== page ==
The timeshare industry's lobbying arm, known as the American Resort Development Association, publishes an annual "state of the industry" survey on all aspects of timeshare, including sales, resorts, and trends. It also digs deeper into the fees that owners pay, annually, to keep resorts in great shape.

Over the past five years, maintenance fees have increased 4 percent per year, from $880 per interval in 2014 to $1,000 in 2018. Maintenance fee decisions, at 67 percent of all resorts, are controlled by developers or developer-affiliated management companies. Third-party, non-developer management companies run operations at 28 percent of all resorts (these are typically at older resorts governed by homeowner associations). According to ARDA's survey, the median management company fee in 2018 was $85,800 at small resorts (less than 50 units), $328,500 at mid-sized resorts (50 to 100 units), and more than $1.2 million at large resorts (more than 100 units). At 59 percent of all resorts, management company fees are a percentage (such as 10 percent) of the overall budget. At 21 percent of all resorts, management fees are a fixed amount.

Among the 1,500 timeshare resorts in the US, 18 percent report maintenance fees below $700. At the higher end, 18 percent charge annual fees in excess of $1,300.

As stated before, some maintenance fees are staggering. At the Westin, Marriott and Hyatt resorts on Maui, for example, owners pay $3,000 or more per year, just for the privilege of trying to reserve their oceanfront unit for a week. Fees for fixed high-season weeks at world-class ski resorts can run even higher. At Marriott's Newport Coast resort in California, where all units are two-bedroom lock-offs, one-week fees are just under $1,400 per year.

Bottom line, maintenance fees vary all over the timeshare map. Older legacy resorts with risk-averse owner HOAs tend to keep budgets as tight as possible, sometimes forsaking needed upgrades just to control fee-inflation. Brand-name resorts still in active sales, however, tend to spend whatever is needed to keep their resorts in A-grade condition.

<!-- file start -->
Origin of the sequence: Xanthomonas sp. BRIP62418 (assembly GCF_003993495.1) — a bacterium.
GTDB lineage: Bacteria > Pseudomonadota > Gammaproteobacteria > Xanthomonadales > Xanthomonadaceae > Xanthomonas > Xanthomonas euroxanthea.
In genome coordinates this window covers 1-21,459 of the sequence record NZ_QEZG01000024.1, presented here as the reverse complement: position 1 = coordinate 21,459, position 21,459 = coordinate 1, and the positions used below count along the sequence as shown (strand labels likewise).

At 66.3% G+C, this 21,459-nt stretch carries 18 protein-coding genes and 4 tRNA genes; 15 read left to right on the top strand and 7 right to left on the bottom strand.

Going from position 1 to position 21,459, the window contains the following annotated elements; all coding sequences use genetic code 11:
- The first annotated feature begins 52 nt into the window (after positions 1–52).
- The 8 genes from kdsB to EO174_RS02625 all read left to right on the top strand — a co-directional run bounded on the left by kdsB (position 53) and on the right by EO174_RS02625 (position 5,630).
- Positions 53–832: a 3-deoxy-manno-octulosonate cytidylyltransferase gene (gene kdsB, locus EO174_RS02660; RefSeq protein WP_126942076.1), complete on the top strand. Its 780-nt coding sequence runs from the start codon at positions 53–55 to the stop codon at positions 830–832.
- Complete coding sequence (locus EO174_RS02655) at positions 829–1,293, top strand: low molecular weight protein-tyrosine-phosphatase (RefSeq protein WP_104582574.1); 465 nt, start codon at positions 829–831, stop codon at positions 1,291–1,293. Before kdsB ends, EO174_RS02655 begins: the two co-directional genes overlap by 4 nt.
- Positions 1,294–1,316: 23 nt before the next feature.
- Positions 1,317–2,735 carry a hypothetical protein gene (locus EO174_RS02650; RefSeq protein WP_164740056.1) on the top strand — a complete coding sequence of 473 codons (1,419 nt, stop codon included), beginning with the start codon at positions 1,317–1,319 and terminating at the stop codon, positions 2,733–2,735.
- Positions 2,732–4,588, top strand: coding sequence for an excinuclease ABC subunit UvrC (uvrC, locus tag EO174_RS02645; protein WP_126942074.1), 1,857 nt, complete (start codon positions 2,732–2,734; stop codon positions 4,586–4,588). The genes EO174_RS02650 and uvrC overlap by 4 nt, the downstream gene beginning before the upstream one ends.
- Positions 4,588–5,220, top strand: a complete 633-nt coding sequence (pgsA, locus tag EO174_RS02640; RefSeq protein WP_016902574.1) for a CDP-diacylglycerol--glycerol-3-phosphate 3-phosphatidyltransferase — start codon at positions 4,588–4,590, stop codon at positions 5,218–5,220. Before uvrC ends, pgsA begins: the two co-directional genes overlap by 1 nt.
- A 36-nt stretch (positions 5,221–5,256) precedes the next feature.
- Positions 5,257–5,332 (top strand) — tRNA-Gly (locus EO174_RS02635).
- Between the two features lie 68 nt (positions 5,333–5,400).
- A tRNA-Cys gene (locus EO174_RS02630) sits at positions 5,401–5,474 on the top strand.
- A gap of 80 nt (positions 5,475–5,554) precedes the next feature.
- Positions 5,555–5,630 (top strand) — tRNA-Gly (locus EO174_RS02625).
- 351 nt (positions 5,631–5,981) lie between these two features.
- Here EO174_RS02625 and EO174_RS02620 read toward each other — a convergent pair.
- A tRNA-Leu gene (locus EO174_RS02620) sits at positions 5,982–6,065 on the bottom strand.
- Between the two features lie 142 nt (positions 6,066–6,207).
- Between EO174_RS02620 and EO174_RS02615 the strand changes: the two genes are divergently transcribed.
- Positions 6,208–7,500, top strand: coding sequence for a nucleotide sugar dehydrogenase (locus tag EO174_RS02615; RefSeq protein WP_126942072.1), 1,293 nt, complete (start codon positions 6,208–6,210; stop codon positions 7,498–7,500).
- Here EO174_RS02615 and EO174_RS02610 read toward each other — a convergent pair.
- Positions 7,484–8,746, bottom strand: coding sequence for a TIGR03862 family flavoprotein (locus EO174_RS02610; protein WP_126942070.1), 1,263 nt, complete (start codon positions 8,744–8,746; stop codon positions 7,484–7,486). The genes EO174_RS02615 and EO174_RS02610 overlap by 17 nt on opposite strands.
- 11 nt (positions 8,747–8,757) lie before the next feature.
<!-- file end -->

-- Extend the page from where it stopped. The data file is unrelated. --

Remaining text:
"Maintenance fees are never arbitrarily set; they're pinned to identified operations and actual fiscal need," Westgate said. "Just like homeowners set aside money and build reserves... we prepare and plan to keep our resorts the best they can be."

A longtime timeshare board member in California, appearing at a recent industry conference, described maintenance fees as a legitimate flashpoint for owners who are concerned about paying their bills. But at the same time, he said, resorts must build reserves --- a rainy day fund --- to cover future repairs that are bound to surface. Put more bluntly, he said, "If your maintenance fees aren't going up every year, your resort is going downhill."

About the author

This answer was provided by RedWeek contributor, Jeff Weir. Jeff is a California-based journalist who has covered California, Congress, and the White House. He also has roots in Silicon Valley, where he directed public relations and marketing programs for high-tech companies. He is also a timeshare owner and member of RedWeek.com.

2 Comments

  • Avatar for susant377
    susant377
    Nov 12, 2019 (Yesterday)

    I own a couple of weeks at an SVO property. I was told that I am not allowed to rent out my villas on Redweek or any other site. Is that correct?

  • Avatar for howardg19
    howardg19
    Nov 12, 2019 (Yesterday) • Updated Nov 12, 2019 02:04 PM

    Harborside Resort At Atlantis-- Marriott ( Vistana ) The Profit and Loss Statement they send to the owners is not footnoted with regard to expense descriptions

    1. FEES to The So-Called Management Company Actual So--called Management fees are broken into numerous fees such as 1 .Admin. & General : 2. Association management ; and 3. Management.

    The fees are broken up into separate categories so that the appear less than they are.The total amount of fees skimmed by the management company is appx. $2,216,000. The above is appx. 20% of all expenses.

    2. Upon information and Belief --Marriott oversees many of the Vistana properties from one of their offices. The same staff handles these properties. However each of the properties is charged a substantial fee while the amount of additional labor required by Marriott to oversee these properties is nominal. Is this a scam?????

    3. The Board of Directors for Harborside is stacked by Marriott as a rubber stamp. The Bylaws and other documents with regard to the election of the Bd. of Directors by the Timeshare owners have been ignored and Marriott itself selects the Board of Directors members.

    This is the ultimate scam and owners should look into filing a class lawsuit against Marriott and against its officers-- jointly and severably